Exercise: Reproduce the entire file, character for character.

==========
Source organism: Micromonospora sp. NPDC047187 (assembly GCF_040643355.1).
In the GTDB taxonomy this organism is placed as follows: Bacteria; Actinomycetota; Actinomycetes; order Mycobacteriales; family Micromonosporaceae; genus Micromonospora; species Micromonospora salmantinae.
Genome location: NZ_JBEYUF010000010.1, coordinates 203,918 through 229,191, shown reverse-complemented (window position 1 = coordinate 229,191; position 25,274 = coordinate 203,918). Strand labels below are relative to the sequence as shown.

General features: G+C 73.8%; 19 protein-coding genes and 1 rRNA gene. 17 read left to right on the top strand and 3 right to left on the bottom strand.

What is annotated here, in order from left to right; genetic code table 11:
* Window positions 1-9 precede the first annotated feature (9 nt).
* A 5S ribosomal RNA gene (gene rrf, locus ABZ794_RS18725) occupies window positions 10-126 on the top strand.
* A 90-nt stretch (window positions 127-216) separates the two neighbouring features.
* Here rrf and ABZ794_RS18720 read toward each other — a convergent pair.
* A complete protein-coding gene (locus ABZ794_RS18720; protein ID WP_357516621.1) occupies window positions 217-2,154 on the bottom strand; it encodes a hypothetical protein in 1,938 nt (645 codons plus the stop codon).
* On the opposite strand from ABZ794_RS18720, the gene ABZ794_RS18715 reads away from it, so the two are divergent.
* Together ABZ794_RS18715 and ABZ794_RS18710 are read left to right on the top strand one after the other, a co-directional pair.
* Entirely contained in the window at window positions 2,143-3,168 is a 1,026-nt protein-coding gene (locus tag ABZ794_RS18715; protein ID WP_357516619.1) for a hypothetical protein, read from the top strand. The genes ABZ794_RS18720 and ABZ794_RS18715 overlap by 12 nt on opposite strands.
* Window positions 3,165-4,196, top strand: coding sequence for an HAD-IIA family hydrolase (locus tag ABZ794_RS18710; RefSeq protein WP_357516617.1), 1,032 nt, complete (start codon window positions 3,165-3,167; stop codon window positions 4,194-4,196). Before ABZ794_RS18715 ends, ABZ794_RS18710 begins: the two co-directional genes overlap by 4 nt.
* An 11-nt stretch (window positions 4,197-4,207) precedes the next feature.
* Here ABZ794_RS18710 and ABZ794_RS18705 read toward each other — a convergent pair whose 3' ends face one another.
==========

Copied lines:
Source organism: Micromonospora sp. NPDC047187 (assembly GCF_040643355.1).
In the GTDB taxonomy this organism is placed as follows: Bacteria; Actinomycetota; Actinomycetes; order Mycobacteriales; family Micromonosporaceae; genus Micromonospora; species Micromonospora salmantinae.
Genome location: NZ_JBEYUF010000010.1, coordinates 203,918 through 229,191, shown reverse-complemented (window position 1 = coordinate 229,191; position 25,274 = coordinate 203,918). Strand labels below are relative to the sequence as shown.

General features: G+C 73.8%; 19 protein-coding genes and 1 rRNA gene. 17 read left to right on the top strand and 3 right to left on the bottom strand.

What is annotated here, in order from left to right; genetic code table 11:
* Window positions 1-9 precede the first annotated feature (9 nt).
* A 5S ribosomal RNA gene (gene rrf, locus ABZ794_RS18725) occupies window positions 10-126 on the top strand.
* A 90-nt stretch (window positions 127-216) separates the two neighbouring features.
* Here rrf and ABZ794_RS18720 read toward each other — a convergent pair.
* A complete protein-coding gene (locus ABZ794_RS18720; protein ID WP_357516621.1) occupies window positions 217-2,154 on the bottom strand; it encodes a hypothetical protein in 1,938 nt (645 codons plus the stop codon).
* On the opposite strand from ABZ794_RS18720, the gene ABZ794_RS18715 reads away from it, so the two are divergent.
* Together ABZ794_RS18715 and ABZ794_RS18710 are read left to right on the top strand one after the other, a co-directional pair.
* Entirely contained in the window at window positions 2,143-3,168 is a 1,026-nt protein-coding gene (locus tag ABZ794_RS18715; protein ID WP_357516619.1) for a hypothetical protein, read from the top strand. The genes ABZ794_RS18720 and ABZ794_RS18715 overlap by 12 nt on opposite strands.
* Window positions 3,165-4,196, top strand: coding sequence for an HAD-IIA family hydrolase (locus tag ABZ794_RS18710; RefSeq protein WP_357516617.1), 1,032 nt, complete (start codon window positions 3,165-3,167; stop codon window positions 4,194-4,196). Before ABZ794_RS18715 ends, ABZ794_RS18710 begins: the two co-directional genes overlap by 4 nt.
* An 11-nt stretch (window positions 4,197-4,207) precedes the next feature.
* Here ABZ794_RS18710 and ABZ794_RS18705 read toward each other — a convergent pair whose 3' ends face one another.